Editor’s Note: This is Part II in a series putting U.S. immigration into historical context.
Now that attention is focused on our southern border and the complex issues surrounding immigration, let’s look at some history. The immigration reform acts of 1965 and 1986 had unintended consequences for Latin American immigration.
The 1965 Hart-Cellar Act placed a cap of 120,000 a year on the number of immigrants from the western hemisphere. At the same time, the bracero program (imported farm labor) ended, and the ability of Mexicans to legally cross the border was sharply reduced. However, demand on both sides – Mexicans seeking work and employers seeking labor – was not reduced. Now, Mexican workers had to cross the border without documentation.
In 1986, the Immigration Reform and Control Act placed the onus on employers to verify the status of their employees, and greatly expanded the U.S. Border Patrol. Consequently, without enforcement of the employers’ obligations — and under the Republican administration there was little attention paid to enforcement — employers sought out undocumented workers for their low wages. The tightened borders encouraged the undocumented to stay in the U.S., rather than travel back and forth.
Now, ask yourself: What would induce you to set out on a dangerous journey of a thousand miles or more, with your precious children? What calamities in Mexico, in Central American countries, especially Guatemala, El Salvador, Colombia, Panama, Nicaragua, have been unfolding for decades that force their citizens to flee north and seek refuge in America? Ask yourself, what role has America played in the wars, and drug gangs that are driving this exodus? How does the demand for drugs in the United States affect the drug smuggling and violence surrounding it impact these countries? What does the long and shameful history of exploitation of peasants in Latin America by the United Fruit Company have to do with the bananas we consume? How does the training provided by the Army’s School of the Americas at Fort Benning, Georgia, have to do with the violence unleashed on countries south of our border, where graduates of this school have been linked to murder, torture, and other human rights abuses in Latin America?
Now, ask yourself: What would induce you to set out on a dangerous journey of a thousand miles or more, with your precious children? What calamities in Mexico, in Central American countries, especially Guatemala, El Salvador, Colombia, Panama, Nicaragua, have been unfolding for decades that force their citizens to flee north and seek refuge in America?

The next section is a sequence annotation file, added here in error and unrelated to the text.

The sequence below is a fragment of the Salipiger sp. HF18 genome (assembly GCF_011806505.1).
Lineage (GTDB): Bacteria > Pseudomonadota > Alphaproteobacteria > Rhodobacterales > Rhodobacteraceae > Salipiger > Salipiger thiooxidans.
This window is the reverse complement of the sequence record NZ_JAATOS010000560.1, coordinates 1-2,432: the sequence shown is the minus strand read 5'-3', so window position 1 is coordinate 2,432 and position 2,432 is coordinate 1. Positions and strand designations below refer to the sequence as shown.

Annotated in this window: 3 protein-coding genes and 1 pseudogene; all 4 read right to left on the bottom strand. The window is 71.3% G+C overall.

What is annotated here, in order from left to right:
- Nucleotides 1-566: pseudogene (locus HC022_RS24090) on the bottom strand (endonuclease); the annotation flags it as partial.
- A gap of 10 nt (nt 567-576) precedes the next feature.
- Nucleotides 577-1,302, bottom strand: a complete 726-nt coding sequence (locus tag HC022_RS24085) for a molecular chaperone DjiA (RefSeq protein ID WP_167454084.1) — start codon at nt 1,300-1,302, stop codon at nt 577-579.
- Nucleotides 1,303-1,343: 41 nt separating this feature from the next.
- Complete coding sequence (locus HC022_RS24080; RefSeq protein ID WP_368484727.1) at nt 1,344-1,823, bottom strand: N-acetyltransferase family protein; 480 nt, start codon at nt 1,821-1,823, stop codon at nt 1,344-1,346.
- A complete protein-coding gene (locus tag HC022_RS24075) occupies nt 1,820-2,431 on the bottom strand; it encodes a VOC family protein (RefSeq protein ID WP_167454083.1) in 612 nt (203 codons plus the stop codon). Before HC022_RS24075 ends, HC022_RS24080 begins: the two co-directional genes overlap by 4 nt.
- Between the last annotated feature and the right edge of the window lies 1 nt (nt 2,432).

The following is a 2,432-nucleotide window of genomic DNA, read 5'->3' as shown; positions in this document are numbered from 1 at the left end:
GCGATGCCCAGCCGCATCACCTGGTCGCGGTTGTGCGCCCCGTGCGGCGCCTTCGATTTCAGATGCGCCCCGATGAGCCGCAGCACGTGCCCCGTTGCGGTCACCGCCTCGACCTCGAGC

How is it that, as Edward R. Murrow asked long ago, in his 1960 TV documentary, Harvest of Shame, that migrant laborers and their families are good enough to pick our crops – those heads of lettuce, strawberries, and all those other foods we consume – but not good enough to experience decent working conditions or to become citizens? On several visits over the past two years to Fort Lauderdale, Florida, I watched as an affluent community relied on immigrants to clean their houses, landscape their lawns, care for their elderly relatives. Look into any kitchen in restaurants across this city, observe the men on rickety bicycles making food deliveries, and see who is doing these jobs. Witness any number of communities across the country, starting with New York City, that have benefitted from the immigrants who have come to America.
America for Americans? If you are not Native-American or African-American, you are an immigrant, or from immigrant roots. Today, as Lady Liberty lifts her lamp beside the Golden Door, she weeps. “Bring me your tired, your poor, yearning to breathe free?” Shame! Shall we keep faith with our better angels, or succumb to the hateful anti-immigrant voices that call for exclusion and result in such inhumane policies that this administration is visiting upon people coming to America, just yearning to breathe free.